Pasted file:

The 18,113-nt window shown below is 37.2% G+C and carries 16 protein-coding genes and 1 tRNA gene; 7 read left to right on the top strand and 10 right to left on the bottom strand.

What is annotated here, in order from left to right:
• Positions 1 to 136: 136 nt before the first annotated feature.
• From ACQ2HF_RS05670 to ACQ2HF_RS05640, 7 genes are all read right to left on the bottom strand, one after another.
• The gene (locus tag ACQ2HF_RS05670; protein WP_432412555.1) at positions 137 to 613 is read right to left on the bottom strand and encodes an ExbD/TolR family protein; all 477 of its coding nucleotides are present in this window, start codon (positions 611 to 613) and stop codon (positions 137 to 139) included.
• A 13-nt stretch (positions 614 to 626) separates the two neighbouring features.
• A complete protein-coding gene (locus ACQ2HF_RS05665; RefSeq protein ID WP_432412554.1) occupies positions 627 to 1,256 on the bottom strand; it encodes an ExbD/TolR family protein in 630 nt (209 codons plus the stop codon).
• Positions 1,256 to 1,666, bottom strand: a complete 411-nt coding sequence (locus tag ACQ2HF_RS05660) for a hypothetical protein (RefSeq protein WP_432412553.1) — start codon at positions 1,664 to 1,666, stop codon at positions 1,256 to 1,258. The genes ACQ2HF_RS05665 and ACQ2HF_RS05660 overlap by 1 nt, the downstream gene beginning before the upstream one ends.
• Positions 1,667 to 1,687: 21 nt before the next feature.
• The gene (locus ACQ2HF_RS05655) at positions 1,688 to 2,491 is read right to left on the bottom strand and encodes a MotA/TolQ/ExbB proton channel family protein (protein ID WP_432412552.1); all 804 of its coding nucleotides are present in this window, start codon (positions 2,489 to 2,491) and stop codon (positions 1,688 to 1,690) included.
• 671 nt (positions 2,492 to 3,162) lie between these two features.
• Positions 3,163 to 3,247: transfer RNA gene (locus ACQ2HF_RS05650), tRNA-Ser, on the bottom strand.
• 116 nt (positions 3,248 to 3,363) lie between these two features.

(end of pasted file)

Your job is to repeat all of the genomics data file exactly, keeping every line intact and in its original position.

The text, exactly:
The 18,113-nt window shown below is 37.2% G+C and carries 16 protein-coding genes and 1 tRNA gene; 7 read left to right on the top strand and 10 right to left on the bottom strand.

What is annotated here, in order from left to right:
• Positions 1 to 136: 136 nt before the first annotated feature.
• From ACQ2HF_RS05670 to ACQ2HF_RS05640, 7 genes are all read right to left on the bottom strand, one after another.
• The gene (locus tag ACQ2HF_RS05670; protein WP_432412555.1) at positions 137 to 613 is read right to left on the bottom strand and encodes an ExbD/TolR family protein; all 477 of its coding nucleotides are present in this window, start codon (positions 611 to 613) and stop codon (positions 137 to 139) included.
• A 13-nt stretch (positions 614 to 626) separates the two neighbouring features.
• A complete protein-coding gene (locus ACQ2HF_RS05665; RefSeq protein ID WP_432412554.1) occupies positions 627 to 1,256 on the bottom strand; it encodes an ExbD/TolR family protein in 630 nt (209 codons plus the stop codon).
• Positions 1,256 to 1,666, bottom strand: a complete 411-nt coding sequence (locus tag ACQ2HF_RS05660) for a hypothetical protein (RefSeq protein WP_432412553.1) — start codon at positions 1,664 to 1,666, stop codon at positions 1,256 to 1,258. The genes ACQ2HF_RS05665 and ACQ2HF_RS05660 overlap by 1 nt, the downstream gene beginning before the upstream one ends.
• Positions 1,667 to 1,687: 21 nt before the next feature.
• The gene (locus ACQ2HF_RS05655) at positions 1,688 to 2,491 is read right to left on the bottom strand and encodes a MotA/TolQ/ExbB proton channel family protein (protein ID WP_432412552.1); all 804 of its coding nucleotides are present in this window, start codon (positions 2,489 to 2,491) and stop codon (positions 1,688 to 1,690) included.
• 671 nt (positions 2,492 to 3,162) lie between these two features.
• Positions 3,163 to 3,247: transfer RNA gene (locus ACQ2HF_RS05650), tRNA-Ser, on the bottom strand.
• 116 nt (positions 3,248 to 3,363) lie between these two features.